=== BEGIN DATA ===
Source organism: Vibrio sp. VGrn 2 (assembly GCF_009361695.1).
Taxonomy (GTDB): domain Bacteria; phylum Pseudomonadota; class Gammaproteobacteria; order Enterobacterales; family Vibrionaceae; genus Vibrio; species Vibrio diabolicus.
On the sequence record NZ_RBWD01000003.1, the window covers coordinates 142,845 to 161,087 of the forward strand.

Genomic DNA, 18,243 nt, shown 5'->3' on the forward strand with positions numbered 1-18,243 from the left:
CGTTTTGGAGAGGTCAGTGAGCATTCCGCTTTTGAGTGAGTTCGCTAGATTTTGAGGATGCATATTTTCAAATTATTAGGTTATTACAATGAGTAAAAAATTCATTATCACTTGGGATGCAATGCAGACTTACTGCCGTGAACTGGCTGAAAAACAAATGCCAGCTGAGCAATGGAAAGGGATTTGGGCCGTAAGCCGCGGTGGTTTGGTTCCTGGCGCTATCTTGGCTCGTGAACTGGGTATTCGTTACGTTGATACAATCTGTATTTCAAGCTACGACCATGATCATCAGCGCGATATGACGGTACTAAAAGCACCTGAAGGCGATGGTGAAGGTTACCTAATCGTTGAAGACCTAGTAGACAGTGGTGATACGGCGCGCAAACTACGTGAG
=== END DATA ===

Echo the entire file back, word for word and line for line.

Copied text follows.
Source organism: Vibrio sp. VGrn 2 (assembly GCF_009361695.1).
Taxonomy (GTDB): domain Bacteria; phylum Pseudomonadota; class Gammaproteobacteria; order Enterobacterales; family Vibrionaceae; genus Vibrio; species Vibrio diabolicus.
On the sequence record NZ_RBWD01000003.1, the window covers coordinates 142,845 to 161,087 of the forward strand.

Genomic DNA, 18,243 nt, shown 5'->3' on the forward strand with positions numbered 1-18,243 from the left:
CGTTTTGGAGAGGTCAGTGAGCATTCCGCTTTTGAGTGAGTTCGCTAGATTTTGAGGATGCATATTTTCAAATTATTAGGTTATTACAATGAGTAAAAAATTCATTATCACTTGGGATGCAATGCAGACTTACTGCCGTGAACTGGCTGAAAAACAAATGCCAGCTGAGCAATGGAAAGGGATTTGGGCCGTAAGCCGCGGTGGTTTGGTTCCTGGCGCTATCTTGGCTCGTGAACTGGGTATTCGTTACGTTGATACAATCTGTATTTCAAGCTACGACCATGATCATCAGCGCGATATGACGGTACTAAAAGCACCTGAAGGCGATGGTGAAGGTTACCTAATCGTTGAAGACCTAGTAGACAGTGGTGATACGGCGCGCAAACTACGTGAG